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German Chancellor Angela Merkel will seek agreement on supporting solar power and plans to spur base- load generation that doesn’t vary with wind and sunshine levels following criticism of her proposals to curb industry subsidies.
“The energy overhaul is a major task, you could say a Herculean task, we all feel an obligation toward,” Merkel said today after meeting with 16 state leaders and Environment Minister Peter Altmaier. “We want it to succeed.”
Merkel is seeking to strike a deal with state leaders ahead of the government’s summer recess after they said plans to cut aid threaten thousands of jobs in the world’s biggest solar market by installed capacity. She will meet the leaders every six months to monitor her year-old energy policy.
The government will propose a better way to coordinate the expansion of renewables with the need for base-load generators such as coal- and gas-fired power plants that ensure security of supply, Merkel said. “The keyword is capacity markets,” she said, referring to rewarding companies that offer such supply.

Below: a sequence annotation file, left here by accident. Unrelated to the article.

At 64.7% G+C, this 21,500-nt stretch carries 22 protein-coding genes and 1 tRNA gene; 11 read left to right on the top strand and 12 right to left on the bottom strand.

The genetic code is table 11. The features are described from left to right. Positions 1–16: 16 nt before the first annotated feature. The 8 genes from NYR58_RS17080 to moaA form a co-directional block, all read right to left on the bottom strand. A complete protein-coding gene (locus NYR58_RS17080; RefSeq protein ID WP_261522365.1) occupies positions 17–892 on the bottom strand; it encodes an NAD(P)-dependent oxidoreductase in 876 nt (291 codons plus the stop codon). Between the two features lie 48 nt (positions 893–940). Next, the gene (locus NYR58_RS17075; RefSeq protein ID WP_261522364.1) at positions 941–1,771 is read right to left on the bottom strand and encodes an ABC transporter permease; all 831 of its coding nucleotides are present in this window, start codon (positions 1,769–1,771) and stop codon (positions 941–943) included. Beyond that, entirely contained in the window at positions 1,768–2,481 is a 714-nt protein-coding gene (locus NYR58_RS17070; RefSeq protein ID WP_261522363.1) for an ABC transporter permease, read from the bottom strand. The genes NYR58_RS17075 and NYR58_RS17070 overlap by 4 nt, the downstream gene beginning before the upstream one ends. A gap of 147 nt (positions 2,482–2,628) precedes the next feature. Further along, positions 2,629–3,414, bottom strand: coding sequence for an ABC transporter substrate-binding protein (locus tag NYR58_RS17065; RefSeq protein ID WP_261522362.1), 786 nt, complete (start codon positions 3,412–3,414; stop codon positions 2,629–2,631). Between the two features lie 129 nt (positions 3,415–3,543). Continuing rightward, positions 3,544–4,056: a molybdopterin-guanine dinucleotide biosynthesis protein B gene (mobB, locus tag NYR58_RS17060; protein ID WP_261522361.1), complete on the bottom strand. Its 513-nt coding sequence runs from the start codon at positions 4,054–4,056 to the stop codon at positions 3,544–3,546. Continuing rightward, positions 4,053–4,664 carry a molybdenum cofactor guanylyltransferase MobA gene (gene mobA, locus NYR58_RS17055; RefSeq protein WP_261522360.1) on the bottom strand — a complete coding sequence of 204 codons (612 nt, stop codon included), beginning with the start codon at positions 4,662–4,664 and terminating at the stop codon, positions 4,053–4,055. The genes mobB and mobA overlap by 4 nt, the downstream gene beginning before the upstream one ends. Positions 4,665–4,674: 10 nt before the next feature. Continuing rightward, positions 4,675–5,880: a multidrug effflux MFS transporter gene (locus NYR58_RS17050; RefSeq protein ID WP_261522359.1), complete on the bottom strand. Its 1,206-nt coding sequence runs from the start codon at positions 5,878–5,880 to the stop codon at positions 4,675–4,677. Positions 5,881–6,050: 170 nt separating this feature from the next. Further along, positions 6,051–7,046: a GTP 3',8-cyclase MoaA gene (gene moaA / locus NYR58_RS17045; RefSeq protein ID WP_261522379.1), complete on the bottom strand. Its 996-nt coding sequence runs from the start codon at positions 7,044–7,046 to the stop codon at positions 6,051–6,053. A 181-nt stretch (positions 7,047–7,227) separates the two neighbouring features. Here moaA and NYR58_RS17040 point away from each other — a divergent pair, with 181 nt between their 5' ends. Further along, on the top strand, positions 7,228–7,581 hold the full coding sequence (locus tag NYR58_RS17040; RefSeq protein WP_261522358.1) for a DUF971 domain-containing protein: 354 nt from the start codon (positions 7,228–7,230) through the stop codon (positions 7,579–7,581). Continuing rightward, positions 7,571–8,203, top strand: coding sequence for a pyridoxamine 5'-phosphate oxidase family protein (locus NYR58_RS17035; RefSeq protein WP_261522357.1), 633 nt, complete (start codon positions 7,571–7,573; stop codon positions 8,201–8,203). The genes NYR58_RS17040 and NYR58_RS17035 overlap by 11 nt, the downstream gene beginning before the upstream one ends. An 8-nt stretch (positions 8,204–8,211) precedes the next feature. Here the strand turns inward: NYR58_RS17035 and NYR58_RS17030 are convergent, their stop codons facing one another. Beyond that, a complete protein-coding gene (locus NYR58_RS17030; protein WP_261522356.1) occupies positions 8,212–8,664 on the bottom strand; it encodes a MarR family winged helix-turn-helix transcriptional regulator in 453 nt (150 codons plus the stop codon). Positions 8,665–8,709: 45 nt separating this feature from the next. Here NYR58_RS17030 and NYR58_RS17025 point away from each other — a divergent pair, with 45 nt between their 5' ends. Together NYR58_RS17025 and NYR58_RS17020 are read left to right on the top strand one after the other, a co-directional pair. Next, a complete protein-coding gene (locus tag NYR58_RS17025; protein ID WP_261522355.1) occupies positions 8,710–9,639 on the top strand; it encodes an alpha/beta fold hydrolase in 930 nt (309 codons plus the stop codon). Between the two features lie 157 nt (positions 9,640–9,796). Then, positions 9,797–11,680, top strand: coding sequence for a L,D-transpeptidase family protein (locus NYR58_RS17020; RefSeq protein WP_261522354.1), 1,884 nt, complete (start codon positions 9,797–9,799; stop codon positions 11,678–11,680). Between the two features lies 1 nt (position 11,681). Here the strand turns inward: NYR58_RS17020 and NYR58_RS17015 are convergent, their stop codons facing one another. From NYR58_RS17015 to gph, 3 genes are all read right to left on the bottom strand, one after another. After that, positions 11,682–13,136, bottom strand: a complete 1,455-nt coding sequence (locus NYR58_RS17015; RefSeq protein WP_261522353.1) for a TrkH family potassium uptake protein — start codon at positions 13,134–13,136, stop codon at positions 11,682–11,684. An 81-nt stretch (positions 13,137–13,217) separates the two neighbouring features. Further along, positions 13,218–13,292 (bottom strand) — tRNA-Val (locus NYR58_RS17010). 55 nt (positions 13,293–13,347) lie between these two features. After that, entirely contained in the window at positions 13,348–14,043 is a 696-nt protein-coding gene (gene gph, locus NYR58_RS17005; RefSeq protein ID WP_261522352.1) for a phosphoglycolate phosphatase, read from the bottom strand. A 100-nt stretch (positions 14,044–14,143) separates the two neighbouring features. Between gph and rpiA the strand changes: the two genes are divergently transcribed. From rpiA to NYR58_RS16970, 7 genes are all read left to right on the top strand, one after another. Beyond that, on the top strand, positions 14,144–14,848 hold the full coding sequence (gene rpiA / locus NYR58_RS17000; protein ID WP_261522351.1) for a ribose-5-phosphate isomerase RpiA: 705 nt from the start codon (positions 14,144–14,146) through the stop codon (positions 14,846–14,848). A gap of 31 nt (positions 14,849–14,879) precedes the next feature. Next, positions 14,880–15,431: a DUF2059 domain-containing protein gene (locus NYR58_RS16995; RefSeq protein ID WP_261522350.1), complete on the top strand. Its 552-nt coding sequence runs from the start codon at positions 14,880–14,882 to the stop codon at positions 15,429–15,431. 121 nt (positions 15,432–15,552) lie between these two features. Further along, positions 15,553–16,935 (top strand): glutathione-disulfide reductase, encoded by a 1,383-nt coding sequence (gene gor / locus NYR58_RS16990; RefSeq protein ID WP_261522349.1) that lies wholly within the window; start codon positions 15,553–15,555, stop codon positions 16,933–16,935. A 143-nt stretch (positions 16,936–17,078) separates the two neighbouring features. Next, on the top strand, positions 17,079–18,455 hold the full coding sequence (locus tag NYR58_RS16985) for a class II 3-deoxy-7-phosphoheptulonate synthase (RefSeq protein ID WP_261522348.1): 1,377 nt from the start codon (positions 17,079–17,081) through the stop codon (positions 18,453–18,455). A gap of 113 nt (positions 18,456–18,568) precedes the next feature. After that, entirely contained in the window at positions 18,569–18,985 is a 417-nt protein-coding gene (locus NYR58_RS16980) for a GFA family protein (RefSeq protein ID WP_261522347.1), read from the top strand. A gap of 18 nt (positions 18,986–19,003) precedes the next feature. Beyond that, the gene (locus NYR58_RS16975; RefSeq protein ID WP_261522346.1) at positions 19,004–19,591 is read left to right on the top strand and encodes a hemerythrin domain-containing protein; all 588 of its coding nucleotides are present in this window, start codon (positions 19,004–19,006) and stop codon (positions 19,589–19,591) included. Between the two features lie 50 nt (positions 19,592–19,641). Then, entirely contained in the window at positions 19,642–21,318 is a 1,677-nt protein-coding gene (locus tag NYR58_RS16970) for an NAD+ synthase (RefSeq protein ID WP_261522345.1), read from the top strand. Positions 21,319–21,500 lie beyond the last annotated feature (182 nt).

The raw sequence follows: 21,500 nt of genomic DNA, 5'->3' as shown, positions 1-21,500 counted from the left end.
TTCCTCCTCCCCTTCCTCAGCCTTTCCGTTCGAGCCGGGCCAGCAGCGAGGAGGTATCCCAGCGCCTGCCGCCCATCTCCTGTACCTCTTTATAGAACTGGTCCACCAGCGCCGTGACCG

Germany’s 200-billion-euro ($250 billion) energy overhaul involves phasing out atomic power by 2022 and raising renewables to at least 35 percent of total generation. It includes closing nine reactors, building offshore wind farms that may cover an area six times the size of New York City, and building or upgrading 4,500 kilometers (2,800 miles) of power lines.
States are concerned Merkel’s plan to cut solar subsides in reaction to an installation boom will hurt local producers such as Solarworld AG (SWV), already struggling to compete with Chinese rivals led by Suntech Power Holdings Co. On May 11, the states blocked the central government bill in the upper house.
Utilities including EON AG and RWE AG (RWE) declined to build new gas-fired plants, key to the government’s plans to ensure steady generation as the country relies more on variable wind and solar sites, because of concerns investment won’t be profitable.
The state of Baden-Wuerttemberg requires additional energy storage facilities as well as “flexible” natural-gas fired power plants to secure its energy supply as it shuts reactors, said Winfried Kretschmann, the state’s governor. “The question of capacity markets is to be decided by the end of the year.”
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